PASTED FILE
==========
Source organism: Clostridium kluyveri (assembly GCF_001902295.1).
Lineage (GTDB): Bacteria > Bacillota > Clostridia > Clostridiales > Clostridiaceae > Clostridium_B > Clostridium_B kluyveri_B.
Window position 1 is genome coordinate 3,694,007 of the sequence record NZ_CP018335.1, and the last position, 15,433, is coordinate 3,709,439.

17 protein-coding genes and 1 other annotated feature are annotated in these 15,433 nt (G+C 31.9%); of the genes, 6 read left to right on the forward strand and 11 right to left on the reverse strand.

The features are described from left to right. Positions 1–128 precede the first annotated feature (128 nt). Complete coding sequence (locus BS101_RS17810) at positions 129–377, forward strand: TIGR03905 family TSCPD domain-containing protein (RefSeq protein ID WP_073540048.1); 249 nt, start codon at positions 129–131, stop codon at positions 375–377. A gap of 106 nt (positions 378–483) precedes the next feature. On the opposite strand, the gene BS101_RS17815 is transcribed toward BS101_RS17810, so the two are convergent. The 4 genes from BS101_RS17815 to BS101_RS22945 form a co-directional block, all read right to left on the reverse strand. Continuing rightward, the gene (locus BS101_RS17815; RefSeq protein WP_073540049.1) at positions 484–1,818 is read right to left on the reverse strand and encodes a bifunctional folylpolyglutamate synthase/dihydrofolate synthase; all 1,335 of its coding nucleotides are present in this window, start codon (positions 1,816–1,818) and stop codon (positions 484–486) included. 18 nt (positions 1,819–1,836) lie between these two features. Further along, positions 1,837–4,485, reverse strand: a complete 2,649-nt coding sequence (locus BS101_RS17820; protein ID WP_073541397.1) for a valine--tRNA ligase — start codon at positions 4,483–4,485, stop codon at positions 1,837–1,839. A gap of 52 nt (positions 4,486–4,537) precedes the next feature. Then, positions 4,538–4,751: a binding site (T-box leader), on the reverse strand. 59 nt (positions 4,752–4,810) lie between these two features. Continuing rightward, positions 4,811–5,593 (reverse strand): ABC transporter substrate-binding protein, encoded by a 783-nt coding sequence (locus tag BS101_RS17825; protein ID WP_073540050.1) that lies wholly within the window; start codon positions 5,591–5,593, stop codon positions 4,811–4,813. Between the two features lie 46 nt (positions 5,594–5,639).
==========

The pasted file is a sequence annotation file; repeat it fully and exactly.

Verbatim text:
Source organism: Clostridium kluyveri (assembly GCF_001902295.1).
Lineage (GTDB): Bacteria > Bacillota > Clostridia > Clostridiales > Clostridiaceae > Clostridium_B > Clostridium_B kluyveri_B.
Window position 1 is genome coordinate 3,694,007 of the sequence record NZ_CP018335.1, and the last position, 15,433, is coordinate 3,709,439.

17 protein-coding genes and 1 other annotated feature are annotated in these 15,433 nt (G+C 31.9%); of the genes, 6 read left to right on the forward strand and 11 right to left on the reverse strand.

The features are described from left to right. Positions 1–128 precede the first annotated feature (128 nt). Complete coding sequence (locus BS101_RS17810) at positions 129–377, forward strand: TIGR03905 family TSCPD domain-containing protein (RefSeq protein ID WP_073540048.1); 249 nt, start codon at positions 129–131, stop codon at positions 375–377. A gap of 106 nt (positions 378–483) precedes the next feature. On the opposite strand, the gene BS101_RS17815 is transcribed toward BS101_RS17810, so the two are convergent. The 4 genes from BS101_RS17815 to BS101_RS22945 form a co-directional block, all read right to left on the reverse strand. Continuing rightward, the gene (locus BS101_RS17815; RefSeq protein WP_073540049.1) at positions 484–1,818 is read right to left on the reverse strand and encodes a bifunctional folylpolyglutamate synthase/dihydrofolate synthase; all 1,335 of its coding nucleotides are present in this window, start codon (positions 1,816–1,818) and stop codon (positions 484–486) included. 18 nt (positions 1,819–1,836) lie between these two features. Further along, positions 1,837–4,485, reverse strand: a complete 2,649-nt coding sequence (locus BS101_RS17820; protein ID WP_073541397.1) for a valine--tRNA ligase — start codon at positions 4,483–4,485, stop codon at positions 1,837–1,839. A gap of 52 nt (positions 4,486–4,537) precedes the next feature. Then, positions 4,538–4,751: a binding site (T-box leader), on the reverse strand. 59 nt (positions 4,752–4,810) lie between these two features. Continuing rightward, positions 4,811–5,593 (reverse strand): ABC transporter substrate-binding protein, encoded by a 783-nt coding sequence (locus tag BS101_RS17825; protein ID WP_073540050.1) that lies wholly within the window; start codon positions 5,591–5,593, stop codon positions 4,811–4,813. Between the two features lie 46 nt (positions 5,594–5,639).